See Dkt. No. 141-4, at 104-05.
The Plaintiff further asserts that the facts from the tax shelter case cast doubt over Cohen's claim that his children's trusts hold a valid mortgage against the Springfield Property. As was determined that case, the Plaintiff claims Cohen did not record any purported lien or secured interest against the Property on behalf of the trusts. Moreover, Windsor II made no payments on the purported mortgage and no interest has accrued on the purported loan during the last ten years.
Based on the foregoing, the Plaintiff contends that the prior case is relevant pattern evidence. Moreover, it is admissible pursuant to Rule 404(b) of the Federal Rules of Evidence. It may also be relevant pursuant to Rule 404(b), based on potential defenses that may be asserted. Windsor II claims that the evidence is inadmissible character evidence pursuant to Rule 404(a)(1).
Windsor II further claims that Plaintiff has not alleged that it promoted a tax shelter under § 6700 of the Internal Revenue Code or that Windsor II is a tax shelter. Moreover, the Plaintiff has not presented evidence of a connection between the litigation involving the "book properties" partnerships and companies which were the subject of the 1986 litigation and the operation of the Springfield Property by Windsor II. Windsor II further contends that Plaintiff has failed to establish there is any similarity or proximity in time of the formation and operation of Windsor II and the acquisition and operation of its Springfield Property more than 15 years later.
Windsor II asserts that unsubstantiated allegations should not result in the admission of character evidence to prove an alleged propensity of Irving Cohen to establish tax shelters, particularly where no allegations have been made until the Plaintiff's motion that Windsor II is a tax shelter in violation of the Internal Revenue Code. It further alleges that the previous tax litigation involving Cohen referenced by the Plaintiff resulted in no findings that Windsor II or Windsor I is a tax shelter. Windsor II was not even incorporated until 2002. Moreover, Windsor I was not named as a party to the litigation which commenced in 1986 or to this litigation and no allegations or findings have ever been made that Windsor I was or is a tax shelter.
Windsor II contends that Plaintiff has not established that the facts alleged in the previous case are similar enough and close enough in time to be relevant to the issue of whether Windsor II is the nominee of Cohen. The Southern District of Florida case concerns Cohen's activities in 1982 and 1983, which was 20 years before the incorporation of Windsor II, and which is totally unrelated to its incorporation and the operation of the Springfield Property.
Windsor II further asserts that Plaintiff has presented no facts that Cohen received direct economic or financial benefit from Windsor II or the operation of its Springfield Property. Moreover, the Plaintiff has not shown that the actions which were the subject of the suit regarding the § 6700 penalties assessed for tax years 1982 and 1983 are close in time to be relevant to the incorporation of Windsor II in 2002, and its operation of the Property from 2002 to the present date.
Windsor II also claims the evidence is inadmissible under Rule 403, in that the probative value of such evidence is substantially outweighed by its prejudicial effect.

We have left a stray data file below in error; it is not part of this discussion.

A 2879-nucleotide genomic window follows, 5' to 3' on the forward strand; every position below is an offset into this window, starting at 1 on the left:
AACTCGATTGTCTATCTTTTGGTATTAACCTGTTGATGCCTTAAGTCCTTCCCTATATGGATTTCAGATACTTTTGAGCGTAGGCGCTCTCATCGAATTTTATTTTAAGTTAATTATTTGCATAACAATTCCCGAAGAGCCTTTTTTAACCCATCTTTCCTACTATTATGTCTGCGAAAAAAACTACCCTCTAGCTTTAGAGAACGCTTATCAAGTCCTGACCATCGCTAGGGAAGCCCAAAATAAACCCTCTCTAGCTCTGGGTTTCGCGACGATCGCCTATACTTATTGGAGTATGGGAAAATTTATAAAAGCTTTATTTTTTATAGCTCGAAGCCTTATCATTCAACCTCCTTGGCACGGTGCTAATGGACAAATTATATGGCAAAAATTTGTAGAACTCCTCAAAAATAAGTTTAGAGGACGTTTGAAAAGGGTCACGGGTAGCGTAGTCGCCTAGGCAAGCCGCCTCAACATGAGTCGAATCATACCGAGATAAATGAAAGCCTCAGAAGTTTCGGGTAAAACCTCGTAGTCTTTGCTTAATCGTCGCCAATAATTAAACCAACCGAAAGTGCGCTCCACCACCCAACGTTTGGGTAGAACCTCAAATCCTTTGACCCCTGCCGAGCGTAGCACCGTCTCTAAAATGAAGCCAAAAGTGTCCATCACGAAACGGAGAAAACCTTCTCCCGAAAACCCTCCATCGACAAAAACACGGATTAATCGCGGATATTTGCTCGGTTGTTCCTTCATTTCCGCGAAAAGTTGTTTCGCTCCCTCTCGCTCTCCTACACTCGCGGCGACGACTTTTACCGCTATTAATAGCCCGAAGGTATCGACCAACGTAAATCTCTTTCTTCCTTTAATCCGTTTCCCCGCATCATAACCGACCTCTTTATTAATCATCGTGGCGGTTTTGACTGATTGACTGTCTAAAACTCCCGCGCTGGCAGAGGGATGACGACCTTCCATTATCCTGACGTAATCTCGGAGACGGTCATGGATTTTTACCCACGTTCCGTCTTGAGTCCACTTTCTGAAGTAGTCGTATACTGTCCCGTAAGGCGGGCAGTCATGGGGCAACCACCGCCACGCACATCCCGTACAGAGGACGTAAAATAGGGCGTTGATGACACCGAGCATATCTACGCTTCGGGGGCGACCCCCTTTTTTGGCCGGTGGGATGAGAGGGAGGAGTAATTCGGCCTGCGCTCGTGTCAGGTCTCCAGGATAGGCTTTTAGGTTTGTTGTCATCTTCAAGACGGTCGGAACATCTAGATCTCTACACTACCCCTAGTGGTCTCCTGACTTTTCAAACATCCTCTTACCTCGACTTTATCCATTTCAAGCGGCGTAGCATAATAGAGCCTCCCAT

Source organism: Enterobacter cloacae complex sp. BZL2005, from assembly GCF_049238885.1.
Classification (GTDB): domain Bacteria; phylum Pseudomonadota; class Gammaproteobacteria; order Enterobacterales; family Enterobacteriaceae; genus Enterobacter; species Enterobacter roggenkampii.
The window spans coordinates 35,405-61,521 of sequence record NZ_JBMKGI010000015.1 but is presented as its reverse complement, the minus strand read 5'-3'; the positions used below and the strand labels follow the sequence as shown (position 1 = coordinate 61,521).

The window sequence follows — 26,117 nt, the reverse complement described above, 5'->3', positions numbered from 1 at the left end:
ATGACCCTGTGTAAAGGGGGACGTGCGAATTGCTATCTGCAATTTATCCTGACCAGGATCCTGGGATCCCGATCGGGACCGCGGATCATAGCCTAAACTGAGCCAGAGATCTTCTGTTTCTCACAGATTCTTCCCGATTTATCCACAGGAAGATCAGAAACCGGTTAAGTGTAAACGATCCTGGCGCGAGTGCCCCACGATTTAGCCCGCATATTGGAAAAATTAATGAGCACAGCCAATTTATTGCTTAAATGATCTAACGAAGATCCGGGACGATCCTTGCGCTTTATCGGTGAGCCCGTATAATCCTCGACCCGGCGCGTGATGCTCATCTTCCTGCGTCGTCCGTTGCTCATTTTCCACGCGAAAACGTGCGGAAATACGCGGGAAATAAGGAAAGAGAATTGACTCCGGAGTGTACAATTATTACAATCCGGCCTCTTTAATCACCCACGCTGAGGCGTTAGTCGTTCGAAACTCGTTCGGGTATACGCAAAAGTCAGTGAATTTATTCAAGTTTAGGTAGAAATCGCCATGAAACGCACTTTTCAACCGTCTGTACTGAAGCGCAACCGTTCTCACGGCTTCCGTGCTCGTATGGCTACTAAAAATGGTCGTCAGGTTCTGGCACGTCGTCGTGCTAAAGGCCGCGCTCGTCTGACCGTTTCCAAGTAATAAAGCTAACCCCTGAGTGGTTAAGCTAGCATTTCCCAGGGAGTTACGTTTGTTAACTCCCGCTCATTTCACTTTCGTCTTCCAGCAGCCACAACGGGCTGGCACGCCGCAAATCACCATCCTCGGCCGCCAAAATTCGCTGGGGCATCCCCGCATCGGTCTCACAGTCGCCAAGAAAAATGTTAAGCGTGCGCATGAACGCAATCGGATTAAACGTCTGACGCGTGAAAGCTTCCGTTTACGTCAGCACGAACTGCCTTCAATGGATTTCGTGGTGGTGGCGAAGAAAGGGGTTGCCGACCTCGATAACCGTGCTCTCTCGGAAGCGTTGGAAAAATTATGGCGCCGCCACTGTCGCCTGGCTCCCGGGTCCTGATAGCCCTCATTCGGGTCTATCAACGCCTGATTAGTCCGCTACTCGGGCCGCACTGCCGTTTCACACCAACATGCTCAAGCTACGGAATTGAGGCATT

Finally, Windsor II claims that the findings of the Eastern District of New York and the Southern District of Florida in the § 6700 cases are inadmissible character evidence under Rule 608 because they are not evidence which refer to Cohen's character for truthfulness or untruthfulness, are not in the form of opinion or reputation, and may not be proved by extrinsic evidence.
The Court will defer ruling on the admissibility of evidence regarding Cohen's alleged tax shelter penalties, and the scheme that gave rise to those penalties. Given the nature of the claim, the evidence is potentially relevant. Because the Plaintiff has the burden of proving that Windsor II holds the Property as Cohen's nominee or is his alter ego, it may be relevant background evidence. The admissibility of such evidence will depend in part on other evidence that is presented.
III. Windsor II's First Motion in Limine Windsor II moves for an Order in limine determining that:
(1) Plaintiff's proposed evidence regarding facts and argument related to Irving Cohen's 1986 tax refund litigation is inadmissible because it is irrelevant and, in the alternative, is inadmissible character evidence with minimal probative value which is substantially outweighed by the danger of unfair prejudice, confusion of the issues, and misleading the trier of fact;
(2) Plaintiff's proposed evidence related to Aeromet, American Equities, R&Y Industries and Wainright, companies not involved with Windsor II, including the 2010 deposition testimony of Randy Youngswick, is inadmissible because it is irrelevant and, in the alternative, is inadmissible because its minimal probative value is substantially outweighed by the danger of unfair prejudice, confusion of the issues, and misleading the trier of fact;
(3) Plaintiff's proposed evidence related to Asset Protection Group, Inc.'s various marketing tools, including the book, Bullet Proof A$$et Protection, APGI consultant manual, brochure and DVD entitled "The Litigation Explosion," are inadmissible because they are irrelevant and, in the alternative, because the minimal probative value of such evidence is outweighed by the danger of unfair prejudice, confusion of the issues, and misleading the trier of fact; and
(4) Plaintiff's proposed introduction of the 2000 deposition testimony of Randy Youngswick is inadmissible under Federal Rule of Civil Procedure 32 because Windsor II was not a party to the lawsuit, was not present or represented at the taking of the deposition, had no notice of the deposition and the testimony is irrelevant and, in the alternative, any probative value of the testimony is substantially outweighed by the danger of unfair prejudice, confusion of the issues, or misleading the fact finder.